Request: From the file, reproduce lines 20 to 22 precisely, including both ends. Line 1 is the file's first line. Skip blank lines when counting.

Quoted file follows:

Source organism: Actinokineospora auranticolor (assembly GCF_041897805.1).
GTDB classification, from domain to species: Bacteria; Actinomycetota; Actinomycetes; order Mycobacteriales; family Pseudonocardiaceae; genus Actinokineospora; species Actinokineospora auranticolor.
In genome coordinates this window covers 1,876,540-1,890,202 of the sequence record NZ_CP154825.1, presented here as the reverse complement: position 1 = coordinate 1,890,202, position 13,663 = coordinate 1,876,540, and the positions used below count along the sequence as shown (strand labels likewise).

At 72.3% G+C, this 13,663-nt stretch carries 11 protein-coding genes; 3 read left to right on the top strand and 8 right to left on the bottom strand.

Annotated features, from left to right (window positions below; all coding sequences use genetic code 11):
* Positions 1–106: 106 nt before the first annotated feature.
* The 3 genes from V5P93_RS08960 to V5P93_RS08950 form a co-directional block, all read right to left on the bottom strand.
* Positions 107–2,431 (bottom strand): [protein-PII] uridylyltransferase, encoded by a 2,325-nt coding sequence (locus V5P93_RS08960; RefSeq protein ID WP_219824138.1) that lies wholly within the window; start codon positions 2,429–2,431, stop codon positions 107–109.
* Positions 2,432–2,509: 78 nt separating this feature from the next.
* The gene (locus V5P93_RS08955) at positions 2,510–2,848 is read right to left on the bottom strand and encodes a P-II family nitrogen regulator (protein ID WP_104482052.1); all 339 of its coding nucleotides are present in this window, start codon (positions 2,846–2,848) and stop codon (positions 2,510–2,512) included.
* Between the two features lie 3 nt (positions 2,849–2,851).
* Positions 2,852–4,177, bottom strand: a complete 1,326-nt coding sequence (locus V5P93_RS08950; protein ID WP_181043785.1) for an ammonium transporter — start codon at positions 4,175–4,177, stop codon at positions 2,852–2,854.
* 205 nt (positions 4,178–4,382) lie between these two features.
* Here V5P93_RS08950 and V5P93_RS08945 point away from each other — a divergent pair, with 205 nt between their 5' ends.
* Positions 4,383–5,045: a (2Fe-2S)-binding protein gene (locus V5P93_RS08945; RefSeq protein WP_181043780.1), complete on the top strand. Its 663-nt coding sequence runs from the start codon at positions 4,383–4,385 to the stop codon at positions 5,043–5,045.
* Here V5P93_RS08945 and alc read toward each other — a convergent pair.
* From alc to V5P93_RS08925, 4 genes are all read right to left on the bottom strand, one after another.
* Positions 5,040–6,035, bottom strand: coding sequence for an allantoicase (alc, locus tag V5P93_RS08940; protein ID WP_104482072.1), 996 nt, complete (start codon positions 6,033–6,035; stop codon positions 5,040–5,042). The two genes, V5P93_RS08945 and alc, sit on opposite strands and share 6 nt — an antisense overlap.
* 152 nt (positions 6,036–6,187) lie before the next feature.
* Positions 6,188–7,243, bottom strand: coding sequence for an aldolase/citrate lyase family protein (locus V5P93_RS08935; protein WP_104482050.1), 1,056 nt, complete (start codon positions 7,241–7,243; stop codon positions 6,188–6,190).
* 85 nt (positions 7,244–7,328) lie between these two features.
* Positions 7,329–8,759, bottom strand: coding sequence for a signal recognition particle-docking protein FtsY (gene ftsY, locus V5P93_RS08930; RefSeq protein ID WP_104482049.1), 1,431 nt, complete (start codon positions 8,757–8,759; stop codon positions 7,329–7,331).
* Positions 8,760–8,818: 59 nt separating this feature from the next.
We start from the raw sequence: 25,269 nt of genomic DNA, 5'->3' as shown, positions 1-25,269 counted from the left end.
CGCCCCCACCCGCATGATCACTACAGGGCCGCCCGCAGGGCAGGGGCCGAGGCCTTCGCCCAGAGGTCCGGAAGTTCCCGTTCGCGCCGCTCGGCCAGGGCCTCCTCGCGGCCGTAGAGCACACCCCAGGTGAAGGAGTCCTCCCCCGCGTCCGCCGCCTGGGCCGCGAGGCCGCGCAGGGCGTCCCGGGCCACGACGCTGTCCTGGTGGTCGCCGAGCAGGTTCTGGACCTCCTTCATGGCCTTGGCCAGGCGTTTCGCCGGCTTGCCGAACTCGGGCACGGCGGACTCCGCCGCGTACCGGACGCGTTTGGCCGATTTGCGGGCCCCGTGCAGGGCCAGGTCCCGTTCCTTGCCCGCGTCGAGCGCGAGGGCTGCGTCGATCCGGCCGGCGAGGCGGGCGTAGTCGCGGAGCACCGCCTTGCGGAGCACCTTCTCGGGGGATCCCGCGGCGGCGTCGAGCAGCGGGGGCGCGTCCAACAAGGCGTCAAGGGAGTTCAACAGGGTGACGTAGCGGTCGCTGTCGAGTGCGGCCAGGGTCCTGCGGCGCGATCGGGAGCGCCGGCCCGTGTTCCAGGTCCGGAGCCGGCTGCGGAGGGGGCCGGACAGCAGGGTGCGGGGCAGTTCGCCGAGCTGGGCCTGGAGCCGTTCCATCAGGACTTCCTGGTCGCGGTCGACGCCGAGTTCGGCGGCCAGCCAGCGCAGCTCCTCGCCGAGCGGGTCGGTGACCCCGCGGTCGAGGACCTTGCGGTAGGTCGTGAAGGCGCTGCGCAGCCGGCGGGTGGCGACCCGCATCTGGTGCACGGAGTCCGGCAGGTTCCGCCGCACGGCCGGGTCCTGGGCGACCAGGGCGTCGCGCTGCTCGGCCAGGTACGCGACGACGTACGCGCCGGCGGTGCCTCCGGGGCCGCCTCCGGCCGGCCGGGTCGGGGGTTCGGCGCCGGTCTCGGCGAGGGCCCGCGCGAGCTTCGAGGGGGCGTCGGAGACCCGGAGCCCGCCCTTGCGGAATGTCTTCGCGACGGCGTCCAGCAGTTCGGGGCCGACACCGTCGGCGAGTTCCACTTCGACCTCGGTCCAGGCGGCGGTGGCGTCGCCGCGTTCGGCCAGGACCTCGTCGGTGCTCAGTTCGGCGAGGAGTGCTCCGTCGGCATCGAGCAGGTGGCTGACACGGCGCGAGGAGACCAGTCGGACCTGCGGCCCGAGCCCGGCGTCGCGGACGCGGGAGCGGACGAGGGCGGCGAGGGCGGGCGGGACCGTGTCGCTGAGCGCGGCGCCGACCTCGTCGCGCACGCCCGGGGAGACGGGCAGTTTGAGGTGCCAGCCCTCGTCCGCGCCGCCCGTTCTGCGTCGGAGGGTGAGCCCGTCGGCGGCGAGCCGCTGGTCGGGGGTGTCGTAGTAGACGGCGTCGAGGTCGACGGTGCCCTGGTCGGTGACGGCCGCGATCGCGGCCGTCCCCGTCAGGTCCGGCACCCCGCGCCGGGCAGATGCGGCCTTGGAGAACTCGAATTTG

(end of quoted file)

* Positions 6,188–7,243, bottom strand: coding sequence for an aldolase/citrate lyase family protein (locus V5P93_RS08935; protein WP_104482050.1), 1,056 nt, complete (start codon positions 7,241–7,243; stop codon positions 6,188–6,190).
* 85 nt (positions 7,244–7,328) lie between these two features.
* Positions 7,329–8,759, bottom strand: coding sequence for a signal recognition particle-docking protein FtsY (gene ftsY, locus V5P93_RS08930; RefSeq protein ID WP_104482049.1), 1,431 nt, complete (start codon positions 8,757–8,759; stop codon positions 7,329–7,331).